In contradistinction, for most of the West’s history, life was thought to possess greater mystery, depths to which human powers alone could not plumb or fathom. It was not a world framed solely by immanence, but shot through with the spiritual as well.
In the wilderness, Jesus is tested. And through this testing, he models faithful behavior. Biblical faith teaches that God uses such faithful, patient suffering to remove our weaknesses and build us up.
For one, as Timothy Keller suggests, it humbles us and teaches us, removing unrealistic self-regard and pride. It shows how fragile we are, and reveals to us Westerners how little actual control we have over how our life goes. It shows us how vulnerable and dependent on God we’ve always been. And it leads us to examine our lives and see our weakness, as it often brings out the worst in us.
Beyond that, suffering can change our relationship to the good, helping us see what things have become too important to us. A classic example might be a reassessment of our focus on career. Such a “reversal,” Keller says, can help us “invest more of our hope and meaning in God, family and others.”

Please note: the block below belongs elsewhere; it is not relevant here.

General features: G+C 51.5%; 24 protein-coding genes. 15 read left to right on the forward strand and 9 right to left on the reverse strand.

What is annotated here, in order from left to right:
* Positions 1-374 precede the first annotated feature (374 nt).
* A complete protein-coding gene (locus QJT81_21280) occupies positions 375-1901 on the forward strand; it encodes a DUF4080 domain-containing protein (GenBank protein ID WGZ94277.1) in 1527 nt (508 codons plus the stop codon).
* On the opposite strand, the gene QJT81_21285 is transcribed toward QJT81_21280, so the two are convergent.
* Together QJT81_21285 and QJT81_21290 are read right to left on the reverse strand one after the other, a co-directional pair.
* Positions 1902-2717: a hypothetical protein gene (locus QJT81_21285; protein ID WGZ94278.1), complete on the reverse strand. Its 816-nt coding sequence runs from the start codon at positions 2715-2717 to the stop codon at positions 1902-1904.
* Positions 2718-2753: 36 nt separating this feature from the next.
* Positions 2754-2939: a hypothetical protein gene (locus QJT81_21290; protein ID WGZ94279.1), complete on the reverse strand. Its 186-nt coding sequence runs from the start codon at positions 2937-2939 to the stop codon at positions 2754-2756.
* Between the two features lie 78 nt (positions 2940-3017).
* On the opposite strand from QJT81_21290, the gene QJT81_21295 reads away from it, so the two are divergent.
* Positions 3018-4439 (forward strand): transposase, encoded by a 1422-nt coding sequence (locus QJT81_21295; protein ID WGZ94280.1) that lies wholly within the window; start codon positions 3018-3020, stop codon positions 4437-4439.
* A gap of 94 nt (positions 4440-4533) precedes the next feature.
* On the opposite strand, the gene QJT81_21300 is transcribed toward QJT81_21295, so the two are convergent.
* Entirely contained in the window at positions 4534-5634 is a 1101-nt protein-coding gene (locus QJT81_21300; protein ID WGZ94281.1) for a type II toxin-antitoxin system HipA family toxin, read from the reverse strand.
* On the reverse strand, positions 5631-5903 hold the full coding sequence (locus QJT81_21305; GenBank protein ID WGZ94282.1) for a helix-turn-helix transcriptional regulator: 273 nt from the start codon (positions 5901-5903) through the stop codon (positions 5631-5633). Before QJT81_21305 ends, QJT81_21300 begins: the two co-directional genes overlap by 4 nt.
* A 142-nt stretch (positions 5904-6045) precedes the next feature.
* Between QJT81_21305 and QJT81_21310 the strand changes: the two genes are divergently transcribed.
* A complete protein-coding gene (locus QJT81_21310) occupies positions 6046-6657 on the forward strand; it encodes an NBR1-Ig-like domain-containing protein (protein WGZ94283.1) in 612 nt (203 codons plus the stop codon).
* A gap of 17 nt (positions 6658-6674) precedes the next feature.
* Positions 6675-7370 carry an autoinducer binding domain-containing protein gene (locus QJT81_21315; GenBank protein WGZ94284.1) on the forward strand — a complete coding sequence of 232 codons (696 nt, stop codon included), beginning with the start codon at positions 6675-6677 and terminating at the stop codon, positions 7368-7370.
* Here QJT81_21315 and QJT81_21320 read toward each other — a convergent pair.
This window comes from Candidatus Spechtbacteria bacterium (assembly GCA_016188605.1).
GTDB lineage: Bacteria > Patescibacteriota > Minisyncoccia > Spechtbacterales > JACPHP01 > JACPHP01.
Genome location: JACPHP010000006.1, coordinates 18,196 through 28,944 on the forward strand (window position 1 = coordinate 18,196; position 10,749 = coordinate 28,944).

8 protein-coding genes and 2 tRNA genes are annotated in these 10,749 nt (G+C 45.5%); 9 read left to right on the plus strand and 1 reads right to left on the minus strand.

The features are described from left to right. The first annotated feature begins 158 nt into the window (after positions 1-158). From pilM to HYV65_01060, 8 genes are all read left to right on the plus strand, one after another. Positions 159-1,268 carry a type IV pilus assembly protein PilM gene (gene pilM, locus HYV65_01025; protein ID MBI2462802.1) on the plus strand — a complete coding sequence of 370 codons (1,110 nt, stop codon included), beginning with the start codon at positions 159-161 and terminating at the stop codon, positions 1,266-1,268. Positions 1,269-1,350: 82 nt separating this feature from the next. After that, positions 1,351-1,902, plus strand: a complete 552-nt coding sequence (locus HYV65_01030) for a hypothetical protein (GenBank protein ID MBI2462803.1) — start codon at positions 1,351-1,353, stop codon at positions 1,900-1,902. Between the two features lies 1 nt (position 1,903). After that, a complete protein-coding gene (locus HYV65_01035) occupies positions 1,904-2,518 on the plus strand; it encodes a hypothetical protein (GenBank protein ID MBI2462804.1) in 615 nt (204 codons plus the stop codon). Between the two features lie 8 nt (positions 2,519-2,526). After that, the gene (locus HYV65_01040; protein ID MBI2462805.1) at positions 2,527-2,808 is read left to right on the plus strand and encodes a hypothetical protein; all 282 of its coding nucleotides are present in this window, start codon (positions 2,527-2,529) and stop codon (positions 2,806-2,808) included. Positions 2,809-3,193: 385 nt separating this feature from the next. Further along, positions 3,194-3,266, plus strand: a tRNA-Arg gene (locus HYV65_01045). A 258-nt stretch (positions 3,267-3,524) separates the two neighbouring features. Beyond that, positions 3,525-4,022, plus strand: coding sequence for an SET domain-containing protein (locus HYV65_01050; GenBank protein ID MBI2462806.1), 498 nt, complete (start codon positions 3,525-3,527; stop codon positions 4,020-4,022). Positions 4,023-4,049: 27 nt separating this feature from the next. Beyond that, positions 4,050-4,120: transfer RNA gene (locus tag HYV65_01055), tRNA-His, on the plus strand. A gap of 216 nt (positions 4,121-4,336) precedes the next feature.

In addition, suffering is a test of our connection to God. “When times are good,’ he writes, “how do you know if you love God or just the things he is giving you or doing for you?” Suffering, then, “reveals the impurities or perhaps the falseness in our faith in God.” Such suffering draws us closer to God, closer than what might otherwise be possible.
Finally, suffering serves as a kind of prerequisite if we are going to be of much use to other people, “especially if they’re going their own trials.”
In the wilderness, Jesus demurs when offered an escape from his trials, choosing not the way of Adam and Eve but choosing God’s way. And in and through his ordeal he becomes for us our model for remaining faithful in the midst of our own trials. Amen.